Two CCTA techniques cut iodine dose across vendors

2017 03 24 11 45 14 696 Dutch Flag 400

Major contrast reductions in coronary CT angiography (CCTA) can be achieved across vendor platforms with a couple of simple techniques, according to a Dutch presentation at this month's ECR 2017 in Vienna.

Dr. Robbert van Hamersvelt from University Medical Center Utrecht.Dr. Robbert van Hamersvelt from University Medical Center Utrecht.

Researchers from University Medical Center (UMC) Utrecht tested the techniques for cutting contrast use in dual-energy CT (DECT) scanners from three vendors: low kVp in single-source mode, and DECT -- all acquired in a circulation phantom that simulated real physiological conditions. Despite widely varying technologies among the scanners, the results were fairly consistent for each of the two scanning modes.

The investigators found that standard CT with the lowest possible kVp settings enables iodine reductions of 20% to 40% without any loss of intravascular attenuation. Using DECT mode, virtual monochromatic imaging (VMI) at 40 keV allows for 60% reductions, or as little as 120 mgI/mL, for all three vendors.

"Iodine reduction without loss of attenuation can be achieved all the way to 20% to 40% on low-kVp scanning -- and down to 60% using dual-energy CT scans," said Dr. Robbert van Hamersvelt, a PhD student in radiology at UMC Utrecht.

Contrast dose matters for some

CCTA is a robust test for assessing the coronary arteries, but its use is limited in patients with impaired renal function due to the risk of contrast-related nephropathy, he said. For these patients, the ideal situation would be to reduce contrast dose while maintaining the same attenuation, a solution that would offer benefits in terms of both safety and costs.

"The objective of our study was to evaluate the feasibility of iodine concentration reduction in DECT from three major vendors, using low kVp and dual-energy CT," van Hamersvelt noted. Models included a dual-source CT (DSCT) scanner (Somatom Force, Siemens Healthineers), a fast kVp switching scanner (Discovery 750HD, GE Healthcare), and a dual-layer detector CT scanner (IQon Spectral, Philips Healthcare).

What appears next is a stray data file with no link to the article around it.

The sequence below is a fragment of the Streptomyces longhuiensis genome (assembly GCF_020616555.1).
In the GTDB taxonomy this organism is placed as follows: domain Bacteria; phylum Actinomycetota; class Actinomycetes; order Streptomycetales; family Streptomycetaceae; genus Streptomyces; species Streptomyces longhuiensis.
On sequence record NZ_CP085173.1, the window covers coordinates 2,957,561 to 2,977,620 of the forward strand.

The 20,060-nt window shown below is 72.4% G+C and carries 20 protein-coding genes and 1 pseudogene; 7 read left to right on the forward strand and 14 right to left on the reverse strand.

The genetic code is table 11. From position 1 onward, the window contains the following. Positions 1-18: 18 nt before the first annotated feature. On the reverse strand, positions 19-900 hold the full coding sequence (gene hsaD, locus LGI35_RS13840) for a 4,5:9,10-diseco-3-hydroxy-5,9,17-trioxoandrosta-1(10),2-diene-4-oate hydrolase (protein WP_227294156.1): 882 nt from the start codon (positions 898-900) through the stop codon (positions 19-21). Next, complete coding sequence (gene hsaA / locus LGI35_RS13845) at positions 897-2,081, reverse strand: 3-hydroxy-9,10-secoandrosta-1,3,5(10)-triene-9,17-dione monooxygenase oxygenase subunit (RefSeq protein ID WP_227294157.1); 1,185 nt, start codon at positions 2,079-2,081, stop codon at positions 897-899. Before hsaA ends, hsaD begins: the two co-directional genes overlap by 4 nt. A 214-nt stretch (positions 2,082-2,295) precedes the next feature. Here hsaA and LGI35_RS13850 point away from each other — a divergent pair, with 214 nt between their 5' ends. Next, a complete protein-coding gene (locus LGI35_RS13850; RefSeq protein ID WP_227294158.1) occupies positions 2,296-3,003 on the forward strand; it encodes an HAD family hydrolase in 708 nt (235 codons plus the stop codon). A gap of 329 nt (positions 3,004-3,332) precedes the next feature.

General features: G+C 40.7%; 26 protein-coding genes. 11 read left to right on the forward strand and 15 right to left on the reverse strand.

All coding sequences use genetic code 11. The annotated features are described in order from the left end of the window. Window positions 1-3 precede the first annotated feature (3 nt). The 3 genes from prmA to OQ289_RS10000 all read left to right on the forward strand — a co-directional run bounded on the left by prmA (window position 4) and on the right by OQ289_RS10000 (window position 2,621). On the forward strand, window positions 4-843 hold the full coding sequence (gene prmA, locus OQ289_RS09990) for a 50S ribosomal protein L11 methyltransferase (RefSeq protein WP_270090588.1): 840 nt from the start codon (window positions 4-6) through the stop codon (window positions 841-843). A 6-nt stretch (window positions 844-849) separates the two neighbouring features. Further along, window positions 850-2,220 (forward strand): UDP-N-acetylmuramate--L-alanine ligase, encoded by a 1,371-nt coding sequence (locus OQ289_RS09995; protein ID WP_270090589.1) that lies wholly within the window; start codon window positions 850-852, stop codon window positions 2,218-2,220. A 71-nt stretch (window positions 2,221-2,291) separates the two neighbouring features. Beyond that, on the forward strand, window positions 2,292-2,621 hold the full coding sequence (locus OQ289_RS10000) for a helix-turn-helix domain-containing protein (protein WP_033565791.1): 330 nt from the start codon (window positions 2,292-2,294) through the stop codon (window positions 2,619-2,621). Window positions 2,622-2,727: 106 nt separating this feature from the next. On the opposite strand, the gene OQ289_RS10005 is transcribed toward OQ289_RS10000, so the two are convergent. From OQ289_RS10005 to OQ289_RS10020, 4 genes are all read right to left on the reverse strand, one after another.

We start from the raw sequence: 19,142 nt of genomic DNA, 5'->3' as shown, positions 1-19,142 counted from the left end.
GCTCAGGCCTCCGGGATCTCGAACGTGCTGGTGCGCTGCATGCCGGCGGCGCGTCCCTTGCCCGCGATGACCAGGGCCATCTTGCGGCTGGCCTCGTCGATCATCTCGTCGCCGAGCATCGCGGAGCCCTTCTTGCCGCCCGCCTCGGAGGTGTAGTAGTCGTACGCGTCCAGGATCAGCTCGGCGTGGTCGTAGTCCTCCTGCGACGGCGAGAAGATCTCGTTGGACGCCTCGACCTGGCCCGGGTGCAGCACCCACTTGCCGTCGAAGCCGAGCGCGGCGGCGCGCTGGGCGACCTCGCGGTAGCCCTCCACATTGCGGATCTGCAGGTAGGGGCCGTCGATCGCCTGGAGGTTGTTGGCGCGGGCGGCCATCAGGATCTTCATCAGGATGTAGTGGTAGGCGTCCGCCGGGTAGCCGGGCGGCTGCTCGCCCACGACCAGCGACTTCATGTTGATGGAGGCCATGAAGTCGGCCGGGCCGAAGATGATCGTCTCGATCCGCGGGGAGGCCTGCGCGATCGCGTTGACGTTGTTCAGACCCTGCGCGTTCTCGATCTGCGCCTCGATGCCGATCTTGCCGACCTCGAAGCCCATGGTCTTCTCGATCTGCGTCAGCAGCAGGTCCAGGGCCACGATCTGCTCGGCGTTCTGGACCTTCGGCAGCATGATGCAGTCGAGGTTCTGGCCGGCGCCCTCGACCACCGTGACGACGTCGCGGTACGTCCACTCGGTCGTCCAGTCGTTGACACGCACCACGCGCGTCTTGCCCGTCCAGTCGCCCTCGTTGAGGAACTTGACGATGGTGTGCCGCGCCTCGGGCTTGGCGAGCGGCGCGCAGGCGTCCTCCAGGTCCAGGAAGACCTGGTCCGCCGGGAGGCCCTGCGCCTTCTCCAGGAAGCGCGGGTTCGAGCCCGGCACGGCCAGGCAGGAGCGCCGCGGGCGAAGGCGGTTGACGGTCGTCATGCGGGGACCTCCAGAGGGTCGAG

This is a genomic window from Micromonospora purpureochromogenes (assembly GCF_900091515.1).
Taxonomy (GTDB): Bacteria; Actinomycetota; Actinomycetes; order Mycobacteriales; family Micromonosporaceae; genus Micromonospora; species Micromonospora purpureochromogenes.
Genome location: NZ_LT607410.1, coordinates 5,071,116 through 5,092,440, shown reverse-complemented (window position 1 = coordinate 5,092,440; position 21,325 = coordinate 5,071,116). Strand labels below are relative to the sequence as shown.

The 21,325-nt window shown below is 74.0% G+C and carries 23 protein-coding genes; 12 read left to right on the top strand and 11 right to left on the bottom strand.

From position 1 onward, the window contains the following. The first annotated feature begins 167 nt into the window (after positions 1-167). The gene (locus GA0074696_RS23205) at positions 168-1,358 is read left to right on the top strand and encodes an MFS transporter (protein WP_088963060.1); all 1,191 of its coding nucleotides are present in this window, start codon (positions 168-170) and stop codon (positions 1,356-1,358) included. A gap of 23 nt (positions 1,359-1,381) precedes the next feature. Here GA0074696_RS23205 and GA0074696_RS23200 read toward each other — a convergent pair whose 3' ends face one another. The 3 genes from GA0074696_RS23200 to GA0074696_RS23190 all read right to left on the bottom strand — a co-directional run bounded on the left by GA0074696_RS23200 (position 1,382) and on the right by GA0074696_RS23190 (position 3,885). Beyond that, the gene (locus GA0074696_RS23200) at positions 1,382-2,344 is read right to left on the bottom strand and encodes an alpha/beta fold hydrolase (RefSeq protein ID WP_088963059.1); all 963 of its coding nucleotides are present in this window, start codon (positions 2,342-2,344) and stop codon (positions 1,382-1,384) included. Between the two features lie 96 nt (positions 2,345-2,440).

The team assessed blood flow with a circulation phantom set to mimic a heart rate of 60 bpm, blood pressure 120/80 mmHg, and stroke volume of 60 mL per beat. A series of tubes mimics the coronary arteries. Assessed in the studies were regions of interest (ROIs) of the left main coronary artery, ROIs of the ascending and descending aorta.

They used six different iodine concentrations starting with 300 mL of iodine -- standard in the authors' institution -- and reduced it with 20% increments up to a 90% reduction (300, 240, 180, 60, 30 mGI/mL) using a fixed injection protocol (flow rate 6 mL/s, volume 40 mL, and a fixed injection time of 6.7 seconds).

Image acquisition began in single-source mode using the lowest kVp possible for each vendor for each of the three models (DSCT, 70 kVp; fast kV switching scanner, 80 kVp; dual-layer scanner, 80 kVp). This was followed by scanning using the DECT settings, van Hamersvelt said.

Subsequently images were acquired in DECT mode (DSCT 80 to 150 Sn; fast kV switching 80 to 140 Sn; dual-layer 140 kVp). VMI ranging from 40 keV to 120 keV were reconstructed for each DECT acquisition. CT attenuation values (HU) were obtained from regions of interest in the coronary artery and aorta.

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The results show that without reducing attenuation (results above the reference line in the three graphs above), iodine concentration can be reduced by 20% to 40% with low kVp scanning, and by 60% for dual-energy CT scanning, van Hamersvelt concluded.

DSCT iodine reduction without loss.DSCT iodine reduction without loss.

Study limitations include the use of a phantom, and the lack of diagnostic evaluation of the scanning results or image quality, he said.

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